Crypto Main Characters Drop Like Flies as Bear Market Turns One

Say happy birthday to the crypto bear market as we recap adventures of some of the industry’s biggest names


One year ago today, the total crypto capitalization hit an all-time high just shy of $3 trillion, marking the beginnings of the current bear market.

The $69,000 bitcoin peak last November ushered in a golden phase for digital assets, a place where eccentric characters plowing billions of dollars into promising — and risky — startups and protocols banked historic returns. 

Since then, compounding liquidity crises have driven capital out of crypto markets, and crypto collectively plummeted by two-thirds. The real question is what — if anything — industry participants have learned from the nostalgia-tinged good times and the rocky prices that have persisted ever since. 

“The past year was defined by the wunderkind,” said Patrick White, chief executive at crypto services firm Bitwave.

No wunderkind was bigger than FTX CEO Sam Bankman-Fried, who ran a popular centralized crypto exchange and was revered for his trading chops. 

“He got his start as an arbitrager,” White told Blockworks. “Arbitrage is hard, daily grind kind of work. And I sort of always thought of him as a very disciplined person.”

Iconic enough to be known only as SBF, the former Jane Street quant slept on bean bags at his Hong Kong office and pledged to give away the majority of his billions.

In mid-2021, Bankman-Fried said his quickly-ascending company could consider buying Goldman Sachs once it overtook its more-established rival, Binance. When markets peaked a few months later, the FTX hype seemed justified, and a colorful group of characters were striving alongside Bankman-Fried to control a chunk of the decentralized future.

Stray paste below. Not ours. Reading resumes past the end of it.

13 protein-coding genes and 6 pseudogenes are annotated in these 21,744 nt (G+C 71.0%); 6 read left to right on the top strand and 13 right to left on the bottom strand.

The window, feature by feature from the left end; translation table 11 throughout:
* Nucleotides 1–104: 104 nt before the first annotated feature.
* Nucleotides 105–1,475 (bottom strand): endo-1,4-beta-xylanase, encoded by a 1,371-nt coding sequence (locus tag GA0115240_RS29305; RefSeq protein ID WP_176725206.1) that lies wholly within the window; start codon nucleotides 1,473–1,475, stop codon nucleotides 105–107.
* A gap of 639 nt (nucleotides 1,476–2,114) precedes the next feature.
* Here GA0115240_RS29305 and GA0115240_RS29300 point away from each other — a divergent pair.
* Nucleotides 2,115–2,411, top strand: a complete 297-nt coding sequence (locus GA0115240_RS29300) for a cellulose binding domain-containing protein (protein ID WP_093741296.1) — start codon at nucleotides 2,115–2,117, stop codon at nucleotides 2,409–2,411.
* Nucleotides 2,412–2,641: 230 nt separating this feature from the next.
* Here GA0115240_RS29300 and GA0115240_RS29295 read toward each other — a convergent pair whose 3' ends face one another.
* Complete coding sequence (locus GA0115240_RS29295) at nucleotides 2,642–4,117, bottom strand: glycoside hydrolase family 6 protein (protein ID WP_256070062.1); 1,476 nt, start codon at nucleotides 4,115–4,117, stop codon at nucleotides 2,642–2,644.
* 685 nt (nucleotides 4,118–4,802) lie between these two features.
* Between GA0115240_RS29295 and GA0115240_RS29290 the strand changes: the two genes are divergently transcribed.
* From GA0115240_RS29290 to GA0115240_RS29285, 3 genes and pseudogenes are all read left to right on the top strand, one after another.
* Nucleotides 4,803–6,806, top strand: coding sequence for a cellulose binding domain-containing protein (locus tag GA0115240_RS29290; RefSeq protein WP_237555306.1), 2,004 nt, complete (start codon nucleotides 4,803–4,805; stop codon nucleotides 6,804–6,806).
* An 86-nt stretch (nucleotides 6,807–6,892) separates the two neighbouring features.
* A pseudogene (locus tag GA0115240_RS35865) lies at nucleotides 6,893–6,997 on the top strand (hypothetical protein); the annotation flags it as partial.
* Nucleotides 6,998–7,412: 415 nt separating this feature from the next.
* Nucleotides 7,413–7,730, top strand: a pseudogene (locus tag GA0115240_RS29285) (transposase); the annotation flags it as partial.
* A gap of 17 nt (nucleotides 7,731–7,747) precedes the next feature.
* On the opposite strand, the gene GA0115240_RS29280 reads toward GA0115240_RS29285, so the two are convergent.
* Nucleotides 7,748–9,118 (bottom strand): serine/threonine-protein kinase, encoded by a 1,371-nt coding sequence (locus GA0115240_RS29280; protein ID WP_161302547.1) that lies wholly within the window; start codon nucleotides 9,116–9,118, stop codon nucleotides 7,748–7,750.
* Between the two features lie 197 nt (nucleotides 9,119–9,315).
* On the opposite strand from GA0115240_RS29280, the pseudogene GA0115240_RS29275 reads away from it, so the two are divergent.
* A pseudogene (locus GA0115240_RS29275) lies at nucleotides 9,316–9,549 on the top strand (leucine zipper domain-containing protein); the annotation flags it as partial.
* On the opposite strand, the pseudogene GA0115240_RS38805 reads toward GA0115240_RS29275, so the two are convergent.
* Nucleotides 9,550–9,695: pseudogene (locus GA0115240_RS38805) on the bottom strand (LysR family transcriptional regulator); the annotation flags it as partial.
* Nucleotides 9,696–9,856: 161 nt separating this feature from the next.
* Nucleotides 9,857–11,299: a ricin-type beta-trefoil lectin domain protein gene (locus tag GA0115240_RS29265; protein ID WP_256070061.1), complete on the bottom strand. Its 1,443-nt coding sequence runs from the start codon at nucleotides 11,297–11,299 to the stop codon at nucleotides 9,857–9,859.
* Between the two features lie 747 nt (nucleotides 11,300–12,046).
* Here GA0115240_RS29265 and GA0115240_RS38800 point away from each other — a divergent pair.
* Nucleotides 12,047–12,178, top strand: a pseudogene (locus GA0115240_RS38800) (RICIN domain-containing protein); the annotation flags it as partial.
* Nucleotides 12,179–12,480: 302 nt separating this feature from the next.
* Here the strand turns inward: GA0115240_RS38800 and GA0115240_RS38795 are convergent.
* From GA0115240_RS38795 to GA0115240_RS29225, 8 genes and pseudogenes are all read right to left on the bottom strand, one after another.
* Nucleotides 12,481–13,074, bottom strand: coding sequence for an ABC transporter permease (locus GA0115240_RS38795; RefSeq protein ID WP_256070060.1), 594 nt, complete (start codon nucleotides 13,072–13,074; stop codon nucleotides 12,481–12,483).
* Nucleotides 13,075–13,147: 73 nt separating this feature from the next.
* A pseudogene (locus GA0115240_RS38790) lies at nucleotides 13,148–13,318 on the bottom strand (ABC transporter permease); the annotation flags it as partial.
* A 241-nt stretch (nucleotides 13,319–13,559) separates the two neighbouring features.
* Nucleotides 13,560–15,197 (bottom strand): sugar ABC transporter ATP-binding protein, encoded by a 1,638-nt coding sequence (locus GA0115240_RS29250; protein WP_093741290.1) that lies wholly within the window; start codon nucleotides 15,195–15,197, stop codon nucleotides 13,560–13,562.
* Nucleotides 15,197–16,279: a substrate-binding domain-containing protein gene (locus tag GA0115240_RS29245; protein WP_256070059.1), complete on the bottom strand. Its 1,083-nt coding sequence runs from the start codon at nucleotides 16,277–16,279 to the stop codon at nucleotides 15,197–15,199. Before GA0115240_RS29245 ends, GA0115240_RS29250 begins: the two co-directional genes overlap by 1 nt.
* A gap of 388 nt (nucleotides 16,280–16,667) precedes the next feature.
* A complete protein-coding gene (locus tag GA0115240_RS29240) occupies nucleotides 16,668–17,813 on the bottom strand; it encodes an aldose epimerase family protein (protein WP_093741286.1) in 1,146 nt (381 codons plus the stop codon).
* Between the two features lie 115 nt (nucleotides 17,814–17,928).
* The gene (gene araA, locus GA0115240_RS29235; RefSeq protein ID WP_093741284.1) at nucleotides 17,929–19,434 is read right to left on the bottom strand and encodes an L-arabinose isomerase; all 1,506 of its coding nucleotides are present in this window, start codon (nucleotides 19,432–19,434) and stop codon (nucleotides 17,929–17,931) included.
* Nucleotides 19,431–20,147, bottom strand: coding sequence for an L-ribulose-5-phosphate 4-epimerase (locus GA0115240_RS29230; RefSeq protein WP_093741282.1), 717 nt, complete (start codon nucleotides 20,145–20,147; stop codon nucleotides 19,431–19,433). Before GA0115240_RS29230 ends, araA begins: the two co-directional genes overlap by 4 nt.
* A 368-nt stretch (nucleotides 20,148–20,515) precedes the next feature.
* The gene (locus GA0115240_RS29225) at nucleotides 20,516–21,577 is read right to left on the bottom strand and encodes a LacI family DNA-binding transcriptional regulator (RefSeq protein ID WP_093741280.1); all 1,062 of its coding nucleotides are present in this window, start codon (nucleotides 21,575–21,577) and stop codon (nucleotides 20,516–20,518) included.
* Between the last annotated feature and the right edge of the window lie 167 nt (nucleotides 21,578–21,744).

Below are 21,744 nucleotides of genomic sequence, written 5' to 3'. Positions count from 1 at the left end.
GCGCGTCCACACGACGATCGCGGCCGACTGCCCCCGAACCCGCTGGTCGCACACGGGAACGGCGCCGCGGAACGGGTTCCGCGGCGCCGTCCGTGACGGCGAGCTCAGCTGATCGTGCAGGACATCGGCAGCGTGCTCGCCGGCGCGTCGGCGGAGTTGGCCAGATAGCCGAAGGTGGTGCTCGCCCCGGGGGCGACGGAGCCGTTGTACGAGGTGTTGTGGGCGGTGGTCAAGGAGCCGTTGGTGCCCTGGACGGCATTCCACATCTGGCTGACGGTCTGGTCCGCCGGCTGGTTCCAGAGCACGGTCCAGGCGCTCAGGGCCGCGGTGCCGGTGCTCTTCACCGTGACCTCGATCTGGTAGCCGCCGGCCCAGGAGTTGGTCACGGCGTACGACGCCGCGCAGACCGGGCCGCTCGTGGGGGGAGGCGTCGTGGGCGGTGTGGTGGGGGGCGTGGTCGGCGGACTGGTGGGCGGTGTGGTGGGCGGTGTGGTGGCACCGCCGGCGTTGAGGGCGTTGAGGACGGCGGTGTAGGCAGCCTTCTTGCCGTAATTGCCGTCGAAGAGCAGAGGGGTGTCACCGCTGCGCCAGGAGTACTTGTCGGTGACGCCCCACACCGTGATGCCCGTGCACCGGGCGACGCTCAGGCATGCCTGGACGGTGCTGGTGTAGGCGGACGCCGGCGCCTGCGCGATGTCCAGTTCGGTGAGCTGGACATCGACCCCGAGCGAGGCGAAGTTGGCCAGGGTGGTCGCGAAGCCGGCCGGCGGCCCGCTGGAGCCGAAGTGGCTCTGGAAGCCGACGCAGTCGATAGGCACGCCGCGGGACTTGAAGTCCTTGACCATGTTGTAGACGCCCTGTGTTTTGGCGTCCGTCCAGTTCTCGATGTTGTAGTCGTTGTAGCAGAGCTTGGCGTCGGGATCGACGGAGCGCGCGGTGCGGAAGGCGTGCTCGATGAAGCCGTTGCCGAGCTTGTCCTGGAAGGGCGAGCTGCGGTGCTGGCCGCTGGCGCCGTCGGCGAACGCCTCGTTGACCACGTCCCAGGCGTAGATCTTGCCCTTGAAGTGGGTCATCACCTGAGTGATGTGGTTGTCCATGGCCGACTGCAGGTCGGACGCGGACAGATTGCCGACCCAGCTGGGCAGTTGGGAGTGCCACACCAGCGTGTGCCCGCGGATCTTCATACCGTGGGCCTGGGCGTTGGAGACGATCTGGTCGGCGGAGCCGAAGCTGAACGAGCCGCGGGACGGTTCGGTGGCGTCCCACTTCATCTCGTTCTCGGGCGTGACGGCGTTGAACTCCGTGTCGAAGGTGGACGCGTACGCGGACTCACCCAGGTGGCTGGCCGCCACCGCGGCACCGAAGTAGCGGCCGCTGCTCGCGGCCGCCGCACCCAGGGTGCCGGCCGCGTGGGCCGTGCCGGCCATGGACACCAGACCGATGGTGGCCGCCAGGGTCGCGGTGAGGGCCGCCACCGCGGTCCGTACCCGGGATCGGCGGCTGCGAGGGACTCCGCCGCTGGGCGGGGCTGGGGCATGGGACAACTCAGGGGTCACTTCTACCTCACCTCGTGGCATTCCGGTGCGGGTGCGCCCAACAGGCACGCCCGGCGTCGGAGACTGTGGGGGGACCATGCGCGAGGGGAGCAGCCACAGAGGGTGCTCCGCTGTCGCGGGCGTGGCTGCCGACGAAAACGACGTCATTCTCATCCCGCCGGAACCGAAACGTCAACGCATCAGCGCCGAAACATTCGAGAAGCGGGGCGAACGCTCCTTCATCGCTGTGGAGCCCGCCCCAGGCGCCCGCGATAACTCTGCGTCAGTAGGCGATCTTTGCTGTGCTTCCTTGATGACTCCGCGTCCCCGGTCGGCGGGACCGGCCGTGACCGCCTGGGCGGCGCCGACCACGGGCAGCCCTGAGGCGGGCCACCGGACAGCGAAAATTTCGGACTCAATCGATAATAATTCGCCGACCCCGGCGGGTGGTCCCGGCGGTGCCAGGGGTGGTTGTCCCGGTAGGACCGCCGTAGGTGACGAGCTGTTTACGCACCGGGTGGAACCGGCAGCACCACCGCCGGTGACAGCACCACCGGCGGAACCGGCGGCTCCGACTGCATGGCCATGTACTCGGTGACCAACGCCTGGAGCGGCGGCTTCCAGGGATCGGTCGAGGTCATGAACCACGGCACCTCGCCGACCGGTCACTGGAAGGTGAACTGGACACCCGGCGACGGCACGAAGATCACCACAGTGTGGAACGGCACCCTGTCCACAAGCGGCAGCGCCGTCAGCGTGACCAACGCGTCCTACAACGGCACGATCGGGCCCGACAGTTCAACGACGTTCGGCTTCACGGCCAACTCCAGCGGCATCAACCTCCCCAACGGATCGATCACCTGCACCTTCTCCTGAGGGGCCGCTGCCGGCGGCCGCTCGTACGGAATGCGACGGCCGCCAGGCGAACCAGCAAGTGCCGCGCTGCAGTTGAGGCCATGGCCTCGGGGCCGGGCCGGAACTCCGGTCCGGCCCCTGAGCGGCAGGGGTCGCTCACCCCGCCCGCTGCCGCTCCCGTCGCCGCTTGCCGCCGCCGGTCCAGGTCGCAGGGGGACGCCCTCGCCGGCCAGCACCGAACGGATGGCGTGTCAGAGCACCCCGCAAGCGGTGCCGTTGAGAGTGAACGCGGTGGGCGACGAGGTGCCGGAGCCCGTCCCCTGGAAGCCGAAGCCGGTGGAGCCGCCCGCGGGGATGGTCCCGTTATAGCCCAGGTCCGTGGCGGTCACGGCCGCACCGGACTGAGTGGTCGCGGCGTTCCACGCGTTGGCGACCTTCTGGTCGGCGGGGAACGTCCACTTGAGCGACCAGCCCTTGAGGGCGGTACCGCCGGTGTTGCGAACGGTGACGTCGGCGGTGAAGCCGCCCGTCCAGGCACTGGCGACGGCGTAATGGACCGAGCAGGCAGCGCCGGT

It’s been a wild few years for crypto

Upstart crypto lending platform Celsius had to expand its Series B round after over-fundraising its $400 million target. Its serial entrepreneur founder, Alex Mashinsky, published a book on using crypto to achieve financial independence, “The Mashinsky Method.”

The somewhat novel Terra stablecoin launched on Cosmos alongside its associated Luna token. Its brash founder, Do Kwon, enjoyed giddily shooting down any and all doubters.

When Kwon told a Terra skeptic to “have fun staying poor” on Twitter, it became a popular refrain among so-called LUNAtics, a group of young, very-online investors who thought Terra was their way out of uninspiring economic conditions. Considering crypto is ever-cyclical, Kwon, of course, had borrowed the maxim from Bitcoin maximalists. 

“That was a demographic that genuinely feels like the world is not really set up for them anymore,” White said.

One of Terra’s chief investors was the crypto hedge fund Three Arrows Capital, run by millennial former Credit Suisse traders Kyle Davies and Su Zhu. Hailed for its enormous growth, the Singaporean fund became an in-demand backer for crypto projects before the bear struck.

Zhu and Davies made a down payment on a $50 million yacht meant to be bigger than any in Singapore. Opulent spending had become a part of crypto’s MO: Luxury watch prices would languish when crypto fortunes dried up. The free-spending “pharma bro” Martin Shkreli emerged from prison and launched a crypto project around the same time.

Zhu became notorious for his poetically bullish crypto tweets, once writing, “If you don’t understand crypto and refuse to learn, it’s gonna be a tough century for you.”

‘Deploying more capital — steady lads’

The big banks seemed to brace themselves. An Oct. 2021 Goldman report even extolled the virtues of DeFi

Crypto has never regained its highs set just before the Covid-19 Omicron variant sent markets tumbling late last year. But a glut of larger-than-life crypto characters, still, slapped down big bets in the ensuing bear year — cheering the masses on to “ape” into digital assets at fire-sale prices.